There may be additional reasons why some spouses wander, but perhaps the biggest reason is that we haven’t considered the high cost of our forbidden sexual exploits.

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The costs of an affair that we forget or choose to ignore:

  • Damaged or lost relationships with your friends, children, and extended family.

  • Severe financial impact due to divorce.

  • Loss of your God-given mission and purpose in life.

  • Emotional damage and lost joy.

  • Loss of respect for yourself and by others.

  • Potential physical illnesses (STDs are still rampant).

A strong motivator toward moral purity is weighing the costs of moral failure. Ask anyone who’s been down that disastrous road and they will tell you, “It’s not worth it.”

In fact, many years ago, I had one guy tell me quite bluntly, “When it’s all said and done, an orgasm is just an orgasm, and my moral failure cost me just about everything I truly value.”

Wow.

We all know that drinking poison will kill us; we are aware of the cost of that irrational act. However, we foolishly toy with adultery or pornography thinking no harm will come, but it does.

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Someone recently asked me, “Do you ever struggle with temptation?”

Without hesitation, I said, “I’m a male and I’m breathing. Of course, I’m tempted. But temptation isn’t the problem. Jesus was tempted in every way I am. The sin occurs if and when I stop resisting and give in.”

So what can we do?

As a husband or a wife, what steps can you take to help you delight in the spouse of your youth and to help you stay true?

  • Flee sexual immorality. Don’t linger or dawdle. Run from temptation! Stop reading the trashy romance novels. Turn off the TV programs that stir unholy desires.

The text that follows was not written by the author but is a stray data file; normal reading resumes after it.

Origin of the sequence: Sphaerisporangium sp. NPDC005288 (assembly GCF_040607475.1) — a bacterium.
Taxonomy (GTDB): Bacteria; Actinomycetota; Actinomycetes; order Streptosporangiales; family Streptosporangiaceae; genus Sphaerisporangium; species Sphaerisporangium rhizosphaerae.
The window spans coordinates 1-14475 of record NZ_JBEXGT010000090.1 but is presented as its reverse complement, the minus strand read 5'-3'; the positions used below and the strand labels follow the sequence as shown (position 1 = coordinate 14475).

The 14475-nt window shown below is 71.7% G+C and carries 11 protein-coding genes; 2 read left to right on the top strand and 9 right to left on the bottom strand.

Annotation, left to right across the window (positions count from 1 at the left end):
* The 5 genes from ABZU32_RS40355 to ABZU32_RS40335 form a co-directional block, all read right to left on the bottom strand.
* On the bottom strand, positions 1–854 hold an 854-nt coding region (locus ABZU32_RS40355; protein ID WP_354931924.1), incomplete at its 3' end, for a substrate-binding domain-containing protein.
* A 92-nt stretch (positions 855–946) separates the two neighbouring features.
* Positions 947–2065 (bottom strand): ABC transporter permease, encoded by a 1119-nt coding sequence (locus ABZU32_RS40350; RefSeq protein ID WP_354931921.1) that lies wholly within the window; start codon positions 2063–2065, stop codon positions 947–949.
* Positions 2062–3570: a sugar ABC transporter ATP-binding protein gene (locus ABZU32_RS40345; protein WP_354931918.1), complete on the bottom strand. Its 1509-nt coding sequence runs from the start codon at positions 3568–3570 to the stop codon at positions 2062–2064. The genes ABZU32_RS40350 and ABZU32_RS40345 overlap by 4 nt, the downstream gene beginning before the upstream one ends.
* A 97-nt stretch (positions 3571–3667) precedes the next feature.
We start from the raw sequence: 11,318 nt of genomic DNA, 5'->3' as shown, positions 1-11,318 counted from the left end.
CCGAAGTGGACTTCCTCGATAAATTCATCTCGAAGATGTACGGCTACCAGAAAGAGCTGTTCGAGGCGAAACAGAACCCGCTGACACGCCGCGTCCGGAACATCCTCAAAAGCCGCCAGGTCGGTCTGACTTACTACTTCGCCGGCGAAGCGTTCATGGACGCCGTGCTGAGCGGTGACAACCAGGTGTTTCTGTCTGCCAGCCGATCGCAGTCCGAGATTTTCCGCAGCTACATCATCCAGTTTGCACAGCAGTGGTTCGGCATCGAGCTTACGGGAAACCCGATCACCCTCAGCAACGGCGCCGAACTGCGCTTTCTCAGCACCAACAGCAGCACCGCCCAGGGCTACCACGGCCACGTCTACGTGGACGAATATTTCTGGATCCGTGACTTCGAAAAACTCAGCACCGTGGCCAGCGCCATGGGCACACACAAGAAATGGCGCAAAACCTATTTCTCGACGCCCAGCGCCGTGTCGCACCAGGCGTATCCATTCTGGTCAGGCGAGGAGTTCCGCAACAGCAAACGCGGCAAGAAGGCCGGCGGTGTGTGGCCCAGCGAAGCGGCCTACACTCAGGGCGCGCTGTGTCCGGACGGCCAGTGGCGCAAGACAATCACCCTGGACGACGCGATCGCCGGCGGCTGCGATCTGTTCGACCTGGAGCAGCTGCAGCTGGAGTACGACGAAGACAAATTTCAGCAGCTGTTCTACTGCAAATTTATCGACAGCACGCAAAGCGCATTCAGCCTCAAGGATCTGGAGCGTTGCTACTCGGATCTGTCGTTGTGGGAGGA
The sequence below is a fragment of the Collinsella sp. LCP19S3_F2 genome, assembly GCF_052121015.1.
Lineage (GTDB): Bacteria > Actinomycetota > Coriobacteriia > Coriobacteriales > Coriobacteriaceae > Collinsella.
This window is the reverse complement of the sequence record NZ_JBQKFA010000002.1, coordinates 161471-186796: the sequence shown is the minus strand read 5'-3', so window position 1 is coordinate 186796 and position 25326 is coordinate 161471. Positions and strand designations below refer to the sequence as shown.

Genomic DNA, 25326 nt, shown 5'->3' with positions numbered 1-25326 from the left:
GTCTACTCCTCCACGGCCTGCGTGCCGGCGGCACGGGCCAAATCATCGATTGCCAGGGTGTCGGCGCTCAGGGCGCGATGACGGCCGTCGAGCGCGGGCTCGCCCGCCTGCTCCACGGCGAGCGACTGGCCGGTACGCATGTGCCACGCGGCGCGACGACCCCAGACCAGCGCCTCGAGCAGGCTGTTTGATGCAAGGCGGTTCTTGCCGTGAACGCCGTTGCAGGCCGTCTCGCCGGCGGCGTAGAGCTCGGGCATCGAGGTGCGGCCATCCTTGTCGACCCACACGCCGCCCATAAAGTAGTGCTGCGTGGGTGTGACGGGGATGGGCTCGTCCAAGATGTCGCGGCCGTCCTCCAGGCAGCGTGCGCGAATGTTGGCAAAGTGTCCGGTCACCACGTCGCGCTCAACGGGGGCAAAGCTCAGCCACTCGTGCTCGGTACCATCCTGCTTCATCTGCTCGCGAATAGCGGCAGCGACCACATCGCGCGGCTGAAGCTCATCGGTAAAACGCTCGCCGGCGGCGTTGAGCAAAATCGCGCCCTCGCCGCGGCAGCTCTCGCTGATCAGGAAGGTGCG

• Have the long view. What will your failure or unfaithfulness mean to you and your family in the years and decades to come?

  • Install accountability software and filters on your computer and smartphone.

  • Count the cost and imagine the worst not the best if you fail. (This should be sobering.)

  • Ask godly friends to support you in the battle and to hold you accountable.

  • Establish and maintain wise and holy boundaries. (For example, never be completely alone with an unrelated member of the opposite sex. It’s impossible to commit adultery if you practice this one relationship rule.)

  • Walk in the light and the power of the Spirit.

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In hundreds (and maybe thousands) of conversations over my many years of life, it’s become clear to me that we all wrestle with the flesh. Frankly, every one of us is just one bad decision away from disaster. You’re kidding yourself if you think you’re beyond the potential for a moral fiasco.

Not now. Not in this corrupt world. Not on this side of eternity.

But the good news is God is faithful, and He will always make a way of escape for you.

You just have to take the God-given off ramp.

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“No temptation has overtaken you

except what is common to mankind.

And God is faithful;

he will not let you be tempted beyond what you can bear.

But when you are tempted,

he will also provide a way out

so that you can endure it.

1 Corinthians 10:13 (NIV)

Want to read more about marriage? Check out my books on Amazon.

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How Email, Texting, and Facebook Messenger Might Be Damaging Your Relationships

How Email, Texting, and Facebook Messenger Might Be Damaging Your Relationships
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We live in a digital world, and apparently we like to communicate electronically. A lot. I’m not against texting or emailing (I use both every day), but I am concerned that it’s become the primary way of communicating our thoughts and feelings.